Abandoning some of the more traditional traits of Japanese Noh, American Noh accepts the practice of stylized movements of the hands and feet, but builds upon them to create a hybridization of Noh found only in the West. Pulling from the rich stylized techniques of the Japanese Theatre, American Noh seeks to incorporate the training and movement found within the teachings of Tadashi Suzuki. Considered one of the greatest modern theatre practitioners within the world of movement training, Suzuki pulled from the Japanese theatre tradition of Noh to investigate how the movement of feet and bodily gestures connected to the illusion of reality.
In addition the methods of Suzuki, the Expressionist dance movement also influences American Noh. This form of dance, developed in Germany during the expressionist movement, provides a different and visible vehicle to connect the performers bodies with the intense and emotional worlds and characters provided by traditional stories. These movements offer the performers with the ability to experiment and explore the different realms surrounding them.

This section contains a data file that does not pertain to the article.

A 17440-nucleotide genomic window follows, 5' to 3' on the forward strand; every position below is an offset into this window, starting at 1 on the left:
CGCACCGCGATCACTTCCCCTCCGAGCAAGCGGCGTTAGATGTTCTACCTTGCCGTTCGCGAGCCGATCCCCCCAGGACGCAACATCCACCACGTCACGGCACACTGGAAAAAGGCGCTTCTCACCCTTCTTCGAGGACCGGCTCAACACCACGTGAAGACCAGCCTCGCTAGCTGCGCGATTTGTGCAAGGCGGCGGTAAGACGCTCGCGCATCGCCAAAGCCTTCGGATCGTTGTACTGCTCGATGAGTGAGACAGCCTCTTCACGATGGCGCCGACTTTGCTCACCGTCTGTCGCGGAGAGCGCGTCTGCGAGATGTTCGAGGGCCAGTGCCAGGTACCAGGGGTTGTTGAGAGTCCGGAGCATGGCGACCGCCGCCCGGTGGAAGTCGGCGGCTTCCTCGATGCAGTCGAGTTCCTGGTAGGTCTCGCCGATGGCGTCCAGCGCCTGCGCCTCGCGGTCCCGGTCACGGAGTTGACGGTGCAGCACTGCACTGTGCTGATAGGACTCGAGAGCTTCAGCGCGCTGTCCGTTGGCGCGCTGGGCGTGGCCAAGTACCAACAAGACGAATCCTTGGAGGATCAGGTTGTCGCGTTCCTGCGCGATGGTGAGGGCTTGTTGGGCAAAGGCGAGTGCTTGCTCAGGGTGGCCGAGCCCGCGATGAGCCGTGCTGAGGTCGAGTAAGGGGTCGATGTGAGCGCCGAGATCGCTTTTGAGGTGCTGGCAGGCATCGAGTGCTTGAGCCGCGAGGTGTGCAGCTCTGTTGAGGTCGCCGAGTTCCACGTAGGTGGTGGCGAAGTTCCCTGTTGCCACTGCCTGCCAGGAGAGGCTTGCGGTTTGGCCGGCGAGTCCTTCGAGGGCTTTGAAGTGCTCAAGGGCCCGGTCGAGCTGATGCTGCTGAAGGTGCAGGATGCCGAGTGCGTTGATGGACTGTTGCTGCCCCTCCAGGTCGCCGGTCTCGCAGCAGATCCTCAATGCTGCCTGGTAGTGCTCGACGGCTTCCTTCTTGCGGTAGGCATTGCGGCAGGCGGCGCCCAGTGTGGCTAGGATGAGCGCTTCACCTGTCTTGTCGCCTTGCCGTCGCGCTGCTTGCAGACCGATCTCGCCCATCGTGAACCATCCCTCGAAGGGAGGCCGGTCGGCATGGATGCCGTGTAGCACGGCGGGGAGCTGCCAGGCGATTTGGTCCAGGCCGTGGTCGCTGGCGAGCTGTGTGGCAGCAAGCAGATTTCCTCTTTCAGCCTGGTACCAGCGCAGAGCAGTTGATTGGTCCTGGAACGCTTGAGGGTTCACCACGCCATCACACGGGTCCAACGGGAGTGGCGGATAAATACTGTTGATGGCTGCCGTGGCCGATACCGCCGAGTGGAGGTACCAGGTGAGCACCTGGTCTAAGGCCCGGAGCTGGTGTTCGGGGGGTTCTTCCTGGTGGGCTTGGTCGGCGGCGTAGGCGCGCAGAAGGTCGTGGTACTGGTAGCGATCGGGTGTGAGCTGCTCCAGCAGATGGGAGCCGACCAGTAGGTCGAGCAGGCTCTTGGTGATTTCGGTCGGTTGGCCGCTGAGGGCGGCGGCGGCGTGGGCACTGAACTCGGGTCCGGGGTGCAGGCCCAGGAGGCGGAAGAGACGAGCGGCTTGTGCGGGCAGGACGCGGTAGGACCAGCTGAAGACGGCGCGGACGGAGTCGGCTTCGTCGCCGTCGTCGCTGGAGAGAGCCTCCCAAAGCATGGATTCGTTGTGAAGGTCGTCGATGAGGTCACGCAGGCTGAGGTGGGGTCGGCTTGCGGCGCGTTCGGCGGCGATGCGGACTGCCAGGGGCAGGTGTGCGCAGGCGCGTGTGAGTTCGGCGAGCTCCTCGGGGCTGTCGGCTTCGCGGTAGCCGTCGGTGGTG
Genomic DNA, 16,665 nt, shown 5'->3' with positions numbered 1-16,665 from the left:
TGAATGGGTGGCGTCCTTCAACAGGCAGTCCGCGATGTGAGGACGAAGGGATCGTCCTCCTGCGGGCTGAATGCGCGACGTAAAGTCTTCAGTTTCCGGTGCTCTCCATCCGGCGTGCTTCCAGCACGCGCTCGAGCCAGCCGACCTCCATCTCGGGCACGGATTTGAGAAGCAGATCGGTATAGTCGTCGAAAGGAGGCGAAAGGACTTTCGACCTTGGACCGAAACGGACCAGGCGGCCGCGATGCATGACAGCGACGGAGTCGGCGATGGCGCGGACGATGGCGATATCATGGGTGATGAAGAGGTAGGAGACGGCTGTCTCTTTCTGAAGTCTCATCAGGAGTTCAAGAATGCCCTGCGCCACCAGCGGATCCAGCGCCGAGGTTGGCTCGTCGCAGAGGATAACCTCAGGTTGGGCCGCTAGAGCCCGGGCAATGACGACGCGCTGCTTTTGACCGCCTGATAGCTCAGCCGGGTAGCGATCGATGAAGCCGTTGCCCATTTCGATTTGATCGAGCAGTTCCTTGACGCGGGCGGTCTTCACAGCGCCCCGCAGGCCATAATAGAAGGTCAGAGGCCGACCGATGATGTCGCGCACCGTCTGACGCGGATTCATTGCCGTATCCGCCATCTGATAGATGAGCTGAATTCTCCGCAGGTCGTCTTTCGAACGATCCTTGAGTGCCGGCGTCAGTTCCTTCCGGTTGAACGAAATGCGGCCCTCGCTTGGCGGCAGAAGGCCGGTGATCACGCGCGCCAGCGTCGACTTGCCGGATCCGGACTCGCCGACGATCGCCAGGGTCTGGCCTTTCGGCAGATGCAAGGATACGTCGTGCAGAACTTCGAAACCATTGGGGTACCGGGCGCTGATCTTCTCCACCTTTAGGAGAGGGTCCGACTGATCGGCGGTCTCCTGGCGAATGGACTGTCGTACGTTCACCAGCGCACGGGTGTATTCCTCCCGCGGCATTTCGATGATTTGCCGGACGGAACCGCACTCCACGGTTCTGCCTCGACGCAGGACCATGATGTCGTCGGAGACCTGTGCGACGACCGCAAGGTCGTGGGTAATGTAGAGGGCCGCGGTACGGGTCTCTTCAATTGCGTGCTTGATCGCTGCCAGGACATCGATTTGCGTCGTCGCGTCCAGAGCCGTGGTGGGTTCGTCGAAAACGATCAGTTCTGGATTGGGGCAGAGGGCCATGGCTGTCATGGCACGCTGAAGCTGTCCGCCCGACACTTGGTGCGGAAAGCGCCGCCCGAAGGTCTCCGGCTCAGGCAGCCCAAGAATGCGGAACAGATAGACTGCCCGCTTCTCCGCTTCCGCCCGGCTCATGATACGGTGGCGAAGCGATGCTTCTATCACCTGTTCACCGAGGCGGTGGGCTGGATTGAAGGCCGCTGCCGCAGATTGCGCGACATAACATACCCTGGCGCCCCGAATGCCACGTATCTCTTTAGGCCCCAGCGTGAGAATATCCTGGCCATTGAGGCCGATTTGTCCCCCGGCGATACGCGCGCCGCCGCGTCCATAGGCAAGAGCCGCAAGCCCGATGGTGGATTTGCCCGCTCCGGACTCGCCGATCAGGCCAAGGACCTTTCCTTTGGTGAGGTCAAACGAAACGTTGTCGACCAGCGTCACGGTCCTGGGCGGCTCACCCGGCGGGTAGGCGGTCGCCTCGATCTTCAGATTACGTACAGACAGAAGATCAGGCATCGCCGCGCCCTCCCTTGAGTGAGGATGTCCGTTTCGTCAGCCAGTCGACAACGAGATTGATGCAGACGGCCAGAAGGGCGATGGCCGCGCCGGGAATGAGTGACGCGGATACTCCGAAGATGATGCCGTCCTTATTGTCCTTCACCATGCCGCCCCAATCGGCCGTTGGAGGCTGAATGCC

On top of the physicality of the actors, these concepts are also interwoven through the different components of the production. From the costumes to the use of Japanese Shakuhachi Flute music, the elements chosen provide American Noh Theatre with an artistic and dramatic complexity. The elements of performance and production blend to create a truly unique theatrical experience known as American Noh Theatre.